The best way to get more tryptophan in your diet is to eat some of the foods rich in tryptophan with food high in carbohydrates food such as fruit (bananas) and vegetables, including potatoes and wholmeal bread. A little bit of protein should be consumed with every meal to ensure a constant supply of tryptophan for the brain. Not a huge piece of meat just a small serve of protein rich food.
During the day adrenalin levels are higher, keeping you stimulated. As adrenalin levels decline, serotonin levels rise. As the day progresses and it gets darker, melatonin levels rise and serotonin levels decline. Melatonin’s main role is to regulate the sleep-awake cycle. Without enough serotonin you can’t manufacture melatonin. This is probably why poor sleep patterns are often associated with depression. A man’s average synthesis rate of serotonin is around 52 per cent higher than that of a woman and as a result may explain why women are more prone to low serotonin and depression.
SAMe (S-adenosyl methionine) is a naturally occurring chemical in the body that’s linked with reducing joint problems and cardiovascular disease. It’s also involved in the production of various other chemicals in the body. However, more than 100 double blind studies have shown that supplementing with SAMe is equal or superior to using antidepressants. SAMe doesn’t appear to have side effects and has many potential side benefits. SAMe has also been shown to increase the levels of serotonin and dopamine in depressed patients. Deficiencies in SAMe may be brought about by a diet low in the amino acid methionine or Vitamin B12. This can occur if you are following a stricitly vegetarian or fad diet ; in the case of stomach infections with helicobacter pylori; in situations which generate low stomach acid, or in the presence of excessive copper, lead or mercury.
The Omega 3 fats are linked with improved reception of serotonin. Studies using omega 3 fats alone and in conjunction with antidepressants have shown significant benefits. Again, no side effects and lots of side benefits. The EFAs are converted into the hormone-like prostaglandins, which stimulate the brain’s manufacture of serotonin and other neurotransmitters. Understanding this shows how very low fat diets and bad fat diets can lead to depression. Research has shown that countries, such as Japan, that have a high daily intake of fish have a much lower rate of depression than countries with a low intake of omega 3 fatty acids, such as Australia and the US.
Stress can have a depleting effect on the body and lead to particular deficiencies that may affect our mood. Stress has a negative effect on the production of DHEA, adrenalin and serotonin. This increases our need for the raw materials to build the mood enhancing neurotransmitters. Stress also increases our need for the B vitamins and tryptophan. Depression is an exhausting experience that depletes the body of mood enhancing chemicals.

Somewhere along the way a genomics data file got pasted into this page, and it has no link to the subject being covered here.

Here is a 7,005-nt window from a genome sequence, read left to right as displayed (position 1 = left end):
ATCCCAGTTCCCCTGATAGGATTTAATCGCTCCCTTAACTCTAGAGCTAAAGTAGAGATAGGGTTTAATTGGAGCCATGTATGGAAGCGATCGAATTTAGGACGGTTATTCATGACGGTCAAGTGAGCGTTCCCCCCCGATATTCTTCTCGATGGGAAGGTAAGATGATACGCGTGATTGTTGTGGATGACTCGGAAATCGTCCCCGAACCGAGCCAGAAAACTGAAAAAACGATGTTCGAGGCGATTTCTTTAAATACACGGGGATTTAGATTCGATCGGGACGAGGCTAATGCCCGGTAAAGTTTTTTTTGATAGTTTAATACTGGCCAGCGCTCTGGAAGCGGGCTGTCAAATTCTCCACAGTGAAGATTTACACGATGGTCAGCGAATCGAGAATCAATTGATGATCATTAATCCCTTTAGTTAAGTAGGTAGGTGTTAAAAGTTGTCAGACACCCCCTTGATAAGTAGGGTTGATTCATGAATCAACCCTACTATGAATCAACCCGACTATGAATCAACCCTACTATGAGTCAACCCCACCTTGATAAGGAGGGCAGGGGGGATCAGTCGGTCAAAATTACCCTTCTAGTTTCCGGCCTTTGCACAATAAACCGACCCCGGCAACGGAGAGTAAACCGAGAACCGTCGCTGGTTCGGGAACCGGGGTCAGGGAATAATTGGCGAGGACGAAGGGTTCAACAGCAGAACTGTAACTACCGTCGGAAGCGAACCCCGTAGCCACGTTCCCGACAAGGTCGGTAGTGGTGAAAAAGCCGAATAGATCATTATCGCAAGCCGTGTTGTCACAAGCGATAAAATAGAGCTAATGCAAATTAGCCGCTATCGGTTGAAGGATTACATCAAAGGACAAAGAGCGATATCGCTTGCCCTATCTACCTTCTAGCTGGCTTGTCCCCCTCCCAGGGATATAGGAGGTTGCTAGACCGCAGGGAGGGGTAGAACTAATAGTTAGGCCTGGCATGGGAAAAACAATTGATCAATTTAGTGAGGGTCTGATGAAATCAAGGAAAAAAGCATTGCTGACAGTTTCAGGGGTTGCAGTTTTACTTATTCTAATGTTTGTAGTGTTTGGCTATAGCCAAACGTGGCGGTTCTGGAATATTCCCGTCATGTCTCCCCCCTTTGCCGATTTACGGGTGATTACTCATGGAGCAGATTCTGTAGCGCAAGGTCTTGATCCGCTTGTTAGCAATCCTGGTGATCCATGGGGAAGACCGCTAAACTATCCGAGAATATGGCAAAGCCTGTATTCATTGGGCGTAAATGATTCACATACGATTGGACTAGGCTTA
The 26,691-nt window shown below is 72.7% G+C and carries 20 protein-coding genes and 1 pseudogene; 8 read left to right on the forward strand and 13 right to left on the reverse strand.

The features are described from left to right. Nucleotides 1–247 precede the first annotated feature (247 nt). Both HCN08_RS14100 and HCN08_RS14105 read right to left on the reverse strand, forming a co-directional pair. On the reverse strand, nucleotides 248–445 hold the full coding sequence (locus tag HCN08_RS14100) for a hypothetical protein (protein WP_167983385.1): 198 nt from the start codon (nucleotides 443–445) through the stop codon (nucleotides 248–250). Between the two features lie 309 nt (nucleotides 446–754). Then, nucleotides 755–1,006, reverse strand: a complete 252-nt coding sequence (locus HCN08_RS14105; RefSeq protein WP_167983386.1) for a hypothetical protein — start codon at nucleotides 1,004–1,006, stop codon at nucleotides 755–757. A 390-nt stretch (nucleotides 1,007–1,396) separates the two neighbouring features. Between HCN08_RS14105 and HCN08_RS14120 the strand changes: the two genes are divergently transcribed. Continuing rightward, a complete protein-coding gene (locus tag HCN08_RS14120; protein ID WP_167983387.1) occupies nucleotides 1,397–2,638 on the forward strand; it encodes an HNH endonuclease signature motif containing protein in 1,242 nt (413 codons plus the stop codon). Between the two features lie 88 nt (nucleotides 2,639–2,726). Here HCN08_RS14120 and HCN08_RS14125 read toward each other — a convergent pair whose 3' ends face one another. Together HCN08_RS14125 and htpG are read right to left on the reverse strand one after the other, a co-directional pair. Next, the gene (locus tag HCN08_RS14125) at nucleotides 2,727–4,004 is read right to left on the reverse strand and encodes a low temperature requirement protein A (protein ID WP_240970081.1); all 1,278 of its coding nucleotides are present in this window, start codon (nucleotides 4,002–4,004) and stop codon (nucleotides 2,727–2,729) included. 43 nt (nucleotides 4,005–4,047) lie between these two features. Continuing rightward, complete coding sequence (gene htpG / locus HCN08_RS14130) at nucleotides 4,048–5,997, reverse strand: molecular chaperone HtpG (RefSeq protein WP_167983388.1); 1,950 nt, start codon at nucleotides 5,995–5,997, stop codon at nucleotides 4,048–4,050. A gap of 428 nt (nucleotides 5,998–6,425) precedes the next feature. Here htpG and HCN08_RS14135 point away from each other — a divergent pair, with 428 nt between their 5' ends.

Some additional triggers for depression include: Low oestrogen in women due to the fact that oestrogen blocks the breakdown of serotonin. This may partly explain for higher premenstrual and menopausal depression rates; Low testosterone for men; and, Spending too much time inside. By staying inside all the time we receive a mere fraction of the light (about 70 –200 times less) that we would get even on a dull, overcast day. Daylight increases serotonin production.
Supplements for depression include: SAMe, about 200 mg twice a day building up to 200 mg four times a day after 14 days; High potency vitamin B complex with 1000 milligrams folic acid and 1000 micrograms of Vitamin B12; and, St John Wort extract (0.3 per cent hypericin) at 300 mg three times a day. St John’s Wort has been shown to be effective in dozens of clinical trials. St John’s Wort does interact with some medications, so check with your doctor or pharmacist if you are uncertain.
By adopting the nutritional approach you not only work towards the solution to depression, you may also solve other problems such as joint pain and raised cholesterol levels. You may well avert possible future problems before they even arise. All this, without the adverse side effects.
Physical activity is the single best method of changing mood. Just five to 10 minutes of activity can have immediate and lasting mood enhancing effects. Exercise lowers tension, changes your body chemistry and increases your energy. These benefits can be increased by being active with other people. Recent reviews have shown that aerobic exercise or strength training programs can reduce the symptoms of depression. A recent controlled trial found that exercise training was as effective as antidepressant medication, although the onset of benefit was slower. An increase in exercise has a direct correlation with a decrease in depression. The longer-term benefits of physical activity began to show up after one week for people who were moderately depressed. An important additional benefit in using physical activity as an antidepressant, as it’s more effective than drugs in keeping the depression away once it has lifted and been linked to reducing the susceptibility of relapsing back into depression. In a study on 156 participants who suffered from depression the only group that did not have a significant relapse back into depression 6 months later were the exercise group compared to the first group who used antidepressants.